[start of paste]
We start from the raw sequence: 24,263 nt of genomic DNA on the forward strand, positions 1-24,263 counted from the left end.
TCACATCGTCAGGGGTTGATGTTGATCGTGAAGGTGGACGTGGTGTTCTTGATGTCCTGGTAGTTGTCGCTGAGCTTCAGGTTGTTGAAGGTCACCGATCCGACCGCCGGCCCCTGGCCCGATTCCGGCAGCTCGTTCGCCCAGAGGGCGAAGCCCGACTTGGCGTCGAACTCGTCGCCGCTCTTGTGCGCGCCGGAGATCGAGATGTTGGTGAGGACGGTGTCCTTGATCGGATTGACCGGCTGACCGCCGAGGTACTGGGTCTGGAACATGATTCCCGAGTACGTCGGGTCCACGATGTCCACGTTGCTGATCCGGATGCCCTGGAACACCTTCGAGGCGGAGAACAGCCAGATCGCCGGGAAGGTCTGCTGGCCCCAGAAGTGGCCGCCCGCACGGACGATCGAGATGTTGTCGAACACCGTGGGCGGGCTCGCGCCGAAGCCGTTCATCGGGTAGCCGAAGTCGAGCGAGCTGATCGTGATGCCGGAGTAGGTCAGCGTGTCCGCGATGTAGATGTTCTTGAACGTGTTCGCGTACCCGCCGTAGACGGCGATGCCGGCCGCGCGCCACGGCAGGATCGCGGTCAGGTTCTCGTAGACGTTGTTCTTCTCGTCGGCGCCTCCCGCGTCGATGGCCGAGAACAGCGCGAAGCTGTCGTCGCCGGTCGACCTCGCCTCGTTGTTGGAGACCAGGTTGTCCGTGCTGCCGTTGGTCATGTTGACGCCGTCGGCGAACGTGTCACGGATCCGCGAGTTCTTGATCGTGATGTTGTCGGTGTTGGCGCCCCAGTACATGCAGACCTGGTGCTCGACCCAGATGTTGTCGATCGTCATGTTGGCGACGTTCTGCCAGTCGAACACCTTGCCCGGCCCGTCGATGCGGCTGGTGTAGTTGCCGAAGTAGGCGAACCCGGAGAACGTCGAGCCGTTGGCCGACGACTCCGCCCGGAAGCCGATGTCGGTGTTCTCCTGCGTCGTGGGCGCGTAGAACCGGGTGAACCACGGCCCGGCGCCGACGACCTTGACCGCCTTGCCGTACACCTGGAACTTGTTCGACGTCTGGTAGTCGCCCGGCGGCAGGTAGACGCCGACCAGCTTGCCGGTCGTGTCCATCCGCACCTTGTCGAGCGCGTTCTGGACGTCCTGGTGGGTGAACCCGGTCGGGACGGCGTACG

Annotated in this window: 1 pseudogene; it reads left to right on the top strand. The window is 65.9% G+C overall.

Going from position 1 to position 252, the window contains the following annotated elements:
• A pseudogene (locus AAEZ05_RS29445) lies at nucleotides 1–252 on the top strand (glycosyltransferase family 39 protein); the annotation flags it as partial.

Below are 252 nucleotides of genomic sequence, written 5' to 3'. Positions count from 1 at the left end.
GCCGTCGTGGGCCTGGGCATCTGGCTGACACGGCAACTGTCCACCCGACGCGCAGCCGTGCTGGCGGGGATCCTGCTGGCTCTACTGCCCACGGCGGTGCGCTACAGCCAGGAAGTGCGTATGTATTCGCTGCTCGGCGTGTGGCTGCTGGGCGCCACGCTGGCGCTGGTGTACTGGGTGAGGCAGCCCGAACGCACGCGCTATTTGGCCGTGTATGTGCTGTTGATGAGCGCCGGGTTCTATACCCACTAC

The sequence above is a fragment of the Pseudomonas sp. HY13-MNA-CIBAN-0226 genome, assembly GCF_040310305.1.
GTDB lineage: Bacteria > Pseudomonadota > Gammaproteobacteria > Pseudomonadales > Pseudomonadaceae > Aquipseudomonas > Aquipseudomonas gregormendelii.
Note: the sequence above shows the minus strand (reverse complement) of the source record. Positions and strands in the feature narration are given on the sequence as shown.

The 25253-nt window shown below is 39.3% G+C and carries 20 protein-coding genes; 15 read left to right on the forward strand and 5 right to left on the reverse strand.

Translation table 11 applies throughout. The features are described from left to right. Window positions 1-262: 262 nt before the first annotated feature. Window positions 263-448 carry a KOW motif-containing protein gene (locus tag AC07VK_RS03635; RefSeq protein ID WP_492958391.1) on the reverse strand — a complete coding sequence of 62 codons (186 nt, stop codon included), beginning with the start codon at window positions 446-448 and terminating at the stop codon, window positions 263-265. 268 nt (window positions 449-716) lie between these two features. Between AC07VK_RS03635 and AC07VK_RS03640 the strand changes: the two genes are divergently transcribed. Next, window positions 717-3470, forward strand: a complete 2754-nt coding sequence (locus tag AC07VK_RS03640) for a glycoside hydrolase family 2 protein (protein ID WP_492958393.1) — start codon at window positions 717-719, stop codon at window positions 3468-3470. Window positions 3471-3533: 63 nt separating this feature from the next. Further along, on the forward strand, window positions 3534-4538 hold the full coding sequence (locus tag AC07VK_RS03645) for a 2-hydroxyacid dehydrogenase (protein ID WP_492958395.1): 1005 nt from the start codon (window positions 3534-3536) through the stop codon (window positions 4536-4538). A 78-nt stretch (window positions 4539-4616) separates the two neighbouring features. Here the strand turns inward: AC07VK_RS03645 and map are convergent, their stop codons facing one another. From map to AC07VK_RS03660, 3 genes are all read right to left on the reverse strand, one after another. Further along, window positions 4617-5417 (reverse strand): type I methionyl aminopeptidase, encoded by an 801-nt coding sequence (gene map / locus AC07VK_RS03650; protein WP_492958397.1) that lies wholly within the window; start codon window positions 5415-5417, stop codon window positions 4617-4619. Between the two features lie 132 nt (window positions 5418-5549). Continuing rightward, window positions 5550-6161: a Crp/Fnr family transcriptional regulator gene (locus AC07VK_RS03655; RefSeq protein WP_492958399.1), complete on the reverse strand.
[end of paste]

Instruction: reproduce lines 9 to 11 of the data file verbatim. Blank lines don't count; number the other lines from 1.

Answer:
GTDB lineage: Bacteria > Pseudomonadota > Gammaproteobacteria > Pseudomonadales > Pseudomonadaceae > Aquipseudomonas > Aquipseudomonas gregormendelii.
Note: the sequence above shows the minus strand (reverse complement) of the source record. Positions and strands in the feature narration are given on the sequence as shown.

The 25253-nt window shown below is 39.3% G+C and carries 20 protein-coding genes; 15 read left to right on the forward strand and 5 right to left on the reverse strand.